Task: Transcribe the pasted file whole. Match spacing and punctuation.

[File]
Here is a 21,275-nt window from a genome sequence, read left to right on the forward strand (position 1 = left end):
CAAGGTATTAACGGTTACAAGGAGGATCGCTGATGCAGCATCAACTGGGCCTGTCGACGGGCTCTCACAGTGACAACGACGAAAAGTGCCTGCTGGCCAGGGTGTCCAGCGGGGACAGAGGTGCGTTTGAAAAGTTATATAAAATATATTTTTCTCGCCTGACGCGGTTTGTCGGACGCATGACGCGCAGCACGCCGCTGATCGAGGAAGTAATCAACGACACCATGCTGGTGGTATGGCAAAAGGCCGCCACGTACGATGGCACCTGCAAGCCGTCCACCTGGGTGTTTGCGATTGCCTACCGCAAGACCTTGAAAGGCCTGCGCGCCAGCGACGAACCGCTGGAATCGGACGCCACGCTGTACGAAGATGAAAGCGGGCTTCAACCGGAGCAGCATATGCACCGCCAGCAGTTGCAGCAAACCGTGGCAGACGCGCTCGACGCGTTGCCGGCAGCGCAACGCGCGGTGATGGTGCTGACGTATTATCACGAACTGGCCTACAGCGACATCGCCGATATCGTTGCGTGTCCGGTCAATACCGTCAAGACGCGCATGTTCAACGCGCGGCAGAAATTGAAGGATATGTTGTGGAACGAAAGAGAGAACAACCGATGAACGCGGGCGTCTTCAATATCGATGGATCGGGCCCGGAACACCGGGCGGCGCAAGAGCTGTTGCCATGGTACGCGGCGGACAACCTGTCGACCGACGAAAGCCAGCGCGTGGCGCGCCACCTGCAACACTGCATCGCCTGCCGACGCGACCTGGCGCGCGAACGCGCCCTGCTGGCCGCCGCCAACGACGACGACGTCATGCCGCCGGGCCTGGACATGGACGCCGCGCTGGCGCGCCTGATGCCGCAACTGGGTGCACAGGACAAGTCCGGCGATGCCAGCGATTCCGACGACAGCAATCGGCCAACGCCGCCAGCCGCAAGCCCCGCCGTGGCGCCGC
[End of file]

Here is a 21,275-nt window from a genome sequence, read left to right on the forward strand (position 1 = left end):
CAAGGTATTAACGGTTACAAGGAGGATCGCTGATGCAGCATCAACTGGGCCTGTCGACGGGCTCTCACAGTGACAACGACGAAAAGTGCCTGCTGGCCAGGGTGTCCAGCGGGGACAGAGGTGCGTTTGAAAAGTTATATAAAATATATTTTTCTCGCCTGACGCGGTTTGTCGGACGCATGACGCGCAGCACGCCGCTGATCGAGGAAGTAATCAACGACACCATGCTGGTGGTATGGCAAAAGGCCGCCACGTACGATGGCACCTGCAAGCCGTCCACCTGGGTGTTTGCGATTGCCTACCGCAAGACCTTGAAAGGCCTGCGCGCCAGCGACGAACCGCTGGAATCGGACGCCACGCTGTACGAAGATGAAAGCGGGCTTCAACCGGAGCAGCATATGCACCGCCAGCAGTTGCAGCAAACCGTGGCAGACGCGCTCGACGCGTTGCCGGCAGCGCAACGCGCGGTGATGGTGCTGACGTATTATCACGAACTGGCCTACAGCGACATCGCCGATATCGTTGCGTGTCCGGTCAATACCGTCAAGACGCGCATGTTCAACGCGCGGCAGAAATTGAAGGATATGTTGTGGAACGAAAGAGAGAACAACCGATGAACGCGGGCGTCTTCAATATCGATGGATCGGGCCCGGAACACCGGGCGGCGCAAGAGCTGTTGCCATGGTACGCGGCGGACAACCTGTCGACCGACGAAAGCCAGCGCGTGGCGCGCCACCTGCAACACTGCATCGCCTGCCGACGCGACCTGGCGCGCGAACGCGCCCTGCTGGCCGCCGCCAACGACGACGACGTCATGCCGCCGGGCCTGGACATGGACGCCGCGCTGGCGCGCCTGATGCCGCAACTGGGTGCACAGGACAAGTCCGGCGATGCCAGCGATTCCGACGACAGCAATCGGCCAACGCCGCCAGCCGCAAGCCCCGCCGTGGCGCCGC